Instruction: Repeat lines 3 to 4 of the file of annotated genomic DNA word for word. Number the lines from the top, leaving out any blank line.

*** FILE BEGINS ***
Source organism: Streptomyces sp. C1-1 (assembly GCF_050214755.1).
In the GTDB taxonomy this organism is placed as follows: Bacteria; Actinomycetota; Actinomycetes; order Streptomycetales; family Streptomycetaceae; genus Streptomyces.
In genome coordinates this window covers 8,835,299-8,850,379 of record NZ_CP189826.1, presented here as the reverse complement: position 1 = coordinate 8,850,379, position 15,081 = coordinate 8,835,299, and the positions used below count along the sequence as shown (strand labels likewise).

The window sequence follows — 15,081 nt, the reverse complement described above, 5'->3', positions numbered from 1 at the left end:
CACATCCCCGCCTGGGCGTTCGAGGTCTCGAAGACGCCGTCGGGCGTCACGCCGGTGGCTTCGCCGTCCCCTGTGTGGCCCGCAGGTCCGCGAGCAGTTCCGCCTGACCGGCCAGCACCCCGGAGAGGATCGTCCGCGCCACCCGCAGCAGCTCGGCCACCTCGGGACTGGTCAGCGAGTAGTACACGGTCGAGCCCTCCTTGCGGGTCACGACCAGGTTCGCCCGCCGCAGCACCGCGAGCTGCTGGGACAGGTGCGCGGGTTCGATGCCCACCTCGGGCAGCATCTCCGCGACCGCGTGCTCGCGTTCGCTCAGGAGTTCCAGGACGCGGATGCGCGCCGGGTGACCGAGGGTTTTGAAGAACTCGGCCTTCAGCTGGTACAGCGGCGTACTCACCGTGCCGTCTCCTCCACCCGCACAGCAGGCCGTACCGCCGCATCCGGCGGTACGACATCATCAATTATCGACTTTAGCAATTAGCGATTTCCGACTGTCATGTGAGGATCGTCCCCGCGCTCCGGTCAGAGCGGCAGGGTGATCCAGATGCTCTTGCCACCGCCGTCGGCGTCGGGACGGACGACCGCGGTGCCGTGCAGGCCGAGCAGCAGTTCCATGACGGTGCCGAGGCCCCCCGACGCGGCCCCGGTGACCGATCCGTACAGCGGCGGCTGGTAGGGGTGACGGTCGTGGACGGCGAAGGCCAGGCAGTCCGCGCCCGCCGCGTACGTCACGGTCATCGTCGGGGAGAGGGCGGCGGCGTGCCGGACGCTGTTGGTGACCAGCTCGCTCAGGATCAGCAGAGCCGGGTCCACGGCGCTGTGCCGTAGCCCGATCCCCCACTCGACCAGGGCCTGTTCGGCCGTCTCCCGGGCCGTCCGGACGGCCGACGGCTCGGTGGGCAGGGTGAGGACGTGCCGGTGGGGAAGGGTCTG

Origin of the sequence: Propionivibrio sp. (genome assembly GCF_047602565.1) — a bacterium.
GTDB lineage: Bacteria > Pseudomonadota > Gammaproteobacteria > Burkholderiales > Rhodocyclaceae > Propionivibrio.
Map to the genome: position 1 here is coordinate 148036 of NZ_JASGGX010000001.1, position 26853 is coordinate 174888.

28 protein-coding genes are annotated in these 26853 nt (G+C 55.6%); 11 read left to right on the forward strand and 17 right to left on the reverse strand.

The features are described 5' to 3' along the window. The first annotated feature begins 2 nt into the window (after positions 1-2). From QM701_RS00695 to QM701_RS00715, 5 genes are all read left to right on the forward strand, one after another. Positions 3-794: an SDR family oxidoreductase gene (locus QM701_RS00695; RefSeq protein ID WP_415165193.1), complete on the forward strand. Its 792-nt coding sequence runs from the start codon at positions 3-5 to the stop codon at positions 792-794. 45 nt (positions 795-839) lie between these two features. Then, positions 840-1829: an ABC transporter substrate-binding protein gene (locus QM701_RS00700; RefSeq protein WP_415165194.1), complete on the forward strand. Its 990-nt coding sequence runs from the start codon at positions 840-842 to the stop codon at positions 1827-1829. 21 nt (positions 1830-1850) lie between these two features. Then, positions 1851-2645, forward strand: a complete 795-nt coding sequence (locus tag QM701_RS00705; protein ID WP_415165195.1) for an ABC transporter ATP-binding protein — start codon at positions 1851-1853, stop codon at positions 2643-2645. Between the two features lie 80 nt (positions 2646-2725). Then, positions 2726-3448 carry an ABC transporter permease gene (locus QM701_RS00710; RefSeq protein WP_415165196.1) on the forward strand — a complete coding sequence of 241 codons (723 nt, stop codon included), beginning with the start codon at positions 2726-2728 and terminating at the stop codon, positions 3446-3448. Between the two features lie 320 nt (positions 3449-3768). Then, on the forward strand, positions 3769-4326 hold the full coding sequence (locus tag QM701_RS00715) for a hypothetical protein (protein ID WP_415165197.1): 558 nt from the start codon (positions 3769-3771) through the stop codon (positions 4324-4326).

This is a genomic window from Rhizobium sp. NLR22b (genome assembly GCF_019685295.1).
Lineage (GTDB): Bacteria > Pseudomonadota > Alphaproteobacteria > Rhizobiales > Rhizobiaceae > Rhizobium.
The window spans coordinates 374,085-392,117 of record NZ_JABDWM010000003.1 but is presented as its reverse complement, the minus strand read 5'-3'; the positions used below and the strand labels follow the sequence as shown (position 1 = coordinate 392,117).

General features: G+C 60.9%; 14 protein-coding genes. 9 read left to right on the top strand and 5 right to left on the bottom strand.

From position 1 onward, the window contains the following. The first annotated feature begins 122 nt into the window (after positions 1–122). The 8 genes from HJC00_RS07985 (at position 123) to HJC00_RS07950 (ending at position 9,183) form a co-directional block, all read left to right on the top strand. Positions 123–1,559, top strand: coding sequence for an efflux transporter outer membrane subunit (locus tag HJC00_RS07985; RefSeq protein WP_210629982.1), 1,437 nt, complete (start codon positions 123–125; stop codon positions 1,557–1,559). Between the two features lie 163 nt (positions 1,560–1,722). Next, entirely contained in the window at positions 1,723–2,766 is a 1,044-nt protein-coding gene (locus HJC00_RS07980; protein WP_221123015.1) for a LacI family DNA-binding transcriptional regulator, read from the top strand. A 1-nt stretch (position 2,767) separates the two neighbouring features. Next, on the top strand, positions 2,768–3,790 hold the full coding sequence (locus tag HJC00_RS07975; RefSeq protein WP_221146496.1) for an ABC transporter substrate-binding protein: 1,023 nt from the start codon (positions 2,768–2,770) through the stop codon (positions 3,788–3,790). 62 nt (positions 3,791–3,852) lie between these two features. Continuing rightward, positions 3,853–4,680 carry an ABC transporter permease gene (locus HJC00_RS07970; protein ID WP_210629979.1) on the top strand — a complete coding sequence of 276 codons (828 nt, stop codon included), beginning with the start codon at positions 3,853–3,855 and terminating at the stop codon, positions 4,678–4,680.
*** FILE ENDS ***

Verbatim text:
In genome coordinates this window covers 8,835,299-8,850,379 of record NZ_CP189826.1, presented here as the reverse complement: position 1 = coordinate 8,850,379, position 15,081 = coordinate 8,835,299, and the positions used below count along the sequence as shown (strand labels likewise).

The window sequence follows — 15,081 nt, the reverse complement described above, 5'->3', positions numbered from 1 at the left end: